Interview: Bangkok Airways’ HR Advisor on bridging the gap between HR & IT

Phu Nguyen Event, Event News Leave a Comment

“The challenge for employees of the future would be to stay relevant and add value to self. You can do it through intelligence augmentation, using technologies to augment your own intelligence and improve the value you can bring to the company. You select new things that are of relevance and interest to you to learn whenever you want.”

– Ping na Thalang, Human Resources Advisor, Bangkok Airways –

Following the successful Aviation Festival Asia 2018, we’re launching an eBook featuring some of the industry’s most forward-thinking digital innovators to talk about their digital innovation journey and where they think we are headed. Download our ebook here for full interviews. Below is an excerpt of our chat with Ping. 


You have been heavily involved in the IT sector for over 35 years. What are the key changes in the IT space comparing then and now?

Ping: When I started my career, IT was new, and it had a very big divide between common day-to-day operations, the general public and the technical world. Once when I went to the user side, when I jumped from the one creating systems to the one using the system, I noticed this big gap. That was when I realised that without proper integration, we are going to have a problem. So that is why you can see my personal development — shifting away from technical into the world of user domain like strategy, safety and HR. But still I keep an IT mindset all the time. IT and the rest of the business domain must be one and the same. They can’t be separated.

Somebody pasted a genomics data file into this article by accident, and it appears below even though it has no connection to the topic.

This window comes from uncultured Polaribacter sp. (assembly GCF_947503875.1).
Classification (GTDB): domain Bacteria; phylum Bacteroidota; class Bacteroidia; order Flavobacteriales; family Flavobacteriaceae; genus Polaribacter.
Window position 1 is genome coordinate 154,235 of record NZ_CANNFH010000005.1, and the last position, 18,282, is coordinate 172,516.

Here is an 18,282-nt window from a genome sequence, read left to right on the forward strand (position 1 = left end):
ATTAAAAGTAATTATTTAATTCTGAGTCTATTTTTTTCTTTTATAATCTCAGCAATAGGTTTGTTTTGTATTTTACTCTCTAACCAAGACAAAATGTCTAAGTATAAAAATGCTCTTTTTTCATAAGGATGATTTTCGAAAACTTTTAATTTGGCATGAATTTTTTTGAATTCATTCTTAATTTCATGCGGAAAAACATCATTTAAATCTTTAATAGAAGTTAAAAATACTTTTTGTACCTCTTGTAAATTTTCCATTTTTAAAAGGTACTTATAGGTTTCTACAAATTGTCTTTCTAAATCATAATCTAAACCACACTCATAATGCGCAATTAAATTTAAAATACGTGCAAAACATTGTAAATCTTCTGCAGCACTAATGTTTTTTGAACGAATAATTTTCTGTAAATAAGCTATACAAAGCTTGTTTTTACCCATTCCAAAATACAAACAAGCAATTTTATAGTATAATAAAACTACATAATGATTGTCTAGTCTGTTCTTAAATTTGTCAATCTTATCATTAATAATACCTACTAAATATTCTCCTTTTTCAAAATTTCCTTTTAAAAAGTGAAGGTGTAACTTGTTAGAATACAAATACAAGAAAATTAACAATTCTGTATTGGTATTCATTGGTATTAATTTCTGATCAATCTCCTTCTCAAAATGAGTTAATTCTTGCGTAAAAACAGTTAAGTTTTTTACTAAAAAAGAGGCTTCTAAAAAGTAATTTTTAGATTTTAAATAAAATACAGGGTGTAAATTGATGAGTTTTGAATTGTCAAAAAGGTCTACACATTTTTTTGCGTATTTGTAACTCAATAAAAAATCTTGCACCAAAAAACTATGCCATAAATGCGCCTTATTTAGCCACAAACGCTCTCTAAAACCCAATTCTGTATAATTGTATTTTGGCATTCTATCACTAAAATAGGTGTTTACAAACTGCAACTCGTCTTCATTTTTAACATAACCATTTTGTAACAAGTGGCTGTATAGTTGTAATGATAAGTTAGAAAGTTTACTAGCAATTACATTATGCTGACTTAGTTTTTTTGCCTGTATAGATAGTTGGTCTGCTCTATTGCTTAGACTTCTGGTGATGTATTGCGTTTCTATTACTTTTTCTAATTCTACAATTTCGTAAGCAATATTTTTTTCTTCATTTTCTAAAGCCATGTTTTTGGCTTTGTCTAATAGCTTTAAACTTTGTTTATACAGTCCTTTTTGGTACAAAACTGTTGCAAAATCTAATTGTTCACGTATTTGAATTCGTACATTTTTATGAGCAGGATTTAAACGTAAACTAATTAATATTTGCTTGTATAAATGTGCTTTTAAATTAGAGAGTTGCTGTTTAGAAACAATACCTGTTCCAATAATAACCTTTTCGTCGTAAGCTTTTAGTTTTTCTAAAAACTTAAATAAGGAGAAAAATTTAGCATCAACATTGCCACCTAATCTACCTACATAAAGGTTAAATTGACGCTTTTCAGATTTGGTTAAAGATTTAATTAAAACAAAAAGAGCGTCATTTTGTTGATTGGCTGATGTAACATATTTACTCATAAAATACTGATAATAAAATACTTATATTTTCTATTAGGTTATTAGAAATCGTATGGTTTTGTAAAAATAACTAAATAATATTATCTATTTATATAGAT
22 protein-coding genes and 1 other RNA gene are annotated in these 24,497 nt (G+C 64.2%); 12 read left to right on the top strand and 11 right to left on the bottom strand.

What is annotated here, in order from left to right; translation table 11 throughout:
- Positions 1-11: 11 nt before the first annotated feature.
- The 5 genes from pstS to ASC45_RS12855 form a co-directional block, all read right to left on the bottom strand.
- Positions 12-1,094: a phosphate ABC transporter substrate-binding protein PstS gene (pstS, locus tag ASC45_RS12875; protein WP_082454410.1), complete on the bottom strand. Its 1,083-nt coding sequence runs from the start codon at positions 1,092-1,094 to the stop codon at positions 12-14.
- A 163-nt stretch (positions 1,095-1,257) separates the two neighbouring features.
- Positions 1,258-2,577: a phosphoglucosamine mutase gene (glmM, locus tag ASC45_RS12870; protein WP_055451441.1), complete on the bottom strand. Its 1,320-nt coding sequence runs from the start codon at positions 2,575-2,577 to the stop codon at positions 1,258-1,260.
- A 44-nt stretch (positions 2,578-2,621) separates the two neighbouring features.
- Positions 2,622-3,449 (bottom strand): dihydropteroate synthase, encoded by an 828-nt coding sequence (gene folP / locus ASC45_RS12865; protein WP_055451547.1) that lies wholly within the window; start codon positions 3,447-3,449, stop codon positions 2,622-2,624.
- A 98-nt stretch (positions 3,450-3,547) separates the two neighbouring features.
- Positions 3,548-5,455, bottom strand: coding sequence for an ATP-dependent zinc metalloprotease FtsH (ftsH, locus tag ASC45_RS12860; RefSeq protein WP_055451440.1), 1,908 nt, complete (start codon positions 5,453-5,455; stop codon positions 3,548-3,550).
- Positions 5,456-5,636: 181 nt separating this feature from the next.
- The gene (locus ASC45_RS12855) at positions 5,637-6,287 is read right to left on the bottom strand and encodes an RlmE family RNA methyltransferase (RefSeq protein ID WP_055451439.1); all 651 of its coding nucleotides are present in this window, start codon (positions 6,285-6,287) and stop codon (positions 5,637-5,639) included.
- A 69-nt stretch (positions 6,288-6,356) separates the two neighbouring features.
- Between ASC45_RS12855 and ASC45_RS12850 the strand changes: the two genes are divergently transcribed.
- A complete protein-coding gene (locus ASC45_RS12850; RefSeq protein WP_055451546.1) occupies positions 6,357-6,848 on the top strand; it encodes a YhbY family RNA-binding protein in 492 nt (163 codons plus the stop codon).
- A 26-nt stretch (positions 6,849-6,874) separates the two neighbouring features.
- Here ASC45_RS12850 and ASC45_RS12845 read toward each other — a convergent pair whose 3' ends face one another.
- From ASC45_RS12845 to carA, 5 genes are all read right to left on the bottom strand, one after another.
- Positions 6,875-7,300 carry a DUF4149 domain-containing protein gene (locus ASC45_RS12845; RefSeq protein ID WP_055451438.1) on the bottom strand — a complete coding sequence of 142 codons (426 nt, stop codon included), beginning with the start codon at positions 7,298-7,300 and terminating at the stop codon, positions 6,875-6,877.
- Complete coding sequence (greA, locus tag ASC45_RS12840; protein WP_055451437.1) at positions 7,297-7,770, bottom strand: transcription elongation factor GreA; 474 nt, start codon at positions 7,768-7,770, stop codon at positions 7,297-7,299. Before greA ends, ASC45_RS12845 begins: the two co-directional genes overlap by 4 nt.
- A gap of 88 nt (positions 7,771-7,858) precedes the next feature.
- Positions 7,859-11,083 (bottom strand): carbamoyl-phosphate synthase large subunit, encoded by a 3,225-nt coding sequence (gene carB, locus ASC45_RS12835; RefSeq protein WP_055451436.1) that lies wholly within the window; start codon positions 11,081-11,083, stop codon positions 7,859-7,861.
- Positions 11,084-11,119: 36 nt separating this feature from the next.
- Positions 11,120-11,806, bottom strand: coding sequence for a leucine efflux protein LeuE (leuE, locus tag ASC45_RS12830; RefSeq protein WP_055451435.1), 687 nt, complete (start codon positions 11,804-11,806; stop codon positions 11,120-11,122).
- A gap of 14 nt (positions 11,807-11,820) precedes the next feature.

Where is the bridge between HR and IT?

Ping: My first non-IT job was in Strategy. At that time, I thought that strategy drives everything in a business. Later, I realise that strategy comes from people. If you have problems with strategy, it is always because of people. And not just strategy. IT, operations, safety… everything comes from people.

The root cause of everything is always the mindset, knowledge and attitude of people, and I’m not only talking about employees, I’m referring to clients and the public as well. Technology and systems, these are all downstream. The upstream is how people think. Why is it that some IT companies fail, while some succeed such as Microsoft, Apple, Google and Facebook? It is all about the mentality of the leaders, the mentality of the people. You have IT companies that fail, because they think only in their own world of IT, and not about people. This is the reason why I came into the HR space.

What do you think will be the biggest technological disruptor or enabler for HR in the aviation industry?

Ping: In the long-term future, I believe AI is going to impact employees greatly. With true AI, a programme, once set by a programmer, will be able to machine-learn and make its own decisions. We are already seeing this happen in the world right now. Google’s DeepMind has created a Go-playing AI, AlphaGo, that has outplayed the human world champion. This is a holy grail in the IT world because Go is a game that relies heavily on a human’s intuition, and AlphaGo wasn’t pre-programmed to make its moves, it learns and makes its own decisions during games.

Sometimes, the AI that people are talking about are not true AI. For example, majority of chatbots are what I would term smart or expert systems, not AI. It cannot think for itself. It simulates human responses but it’s all programmed answers. With true AI, you can have philosophical discussions with the machine, you can argue with it, and it can argue back. It can even “laugh” at a joke.

With this, you can imagine how easy it might be in the future for computers to take over an employee’s specific tasks. And as a company, if you are presented with this option that requires high initial investment but long term wise, lower costs, almost 100% productivity, safety, no complaints, no bonuses, no salary raises, no welfare… who would not want that? A company is not a charity, it exists to make money for shareholders, that is the fact of life.

The challenge for employees of the future would be…

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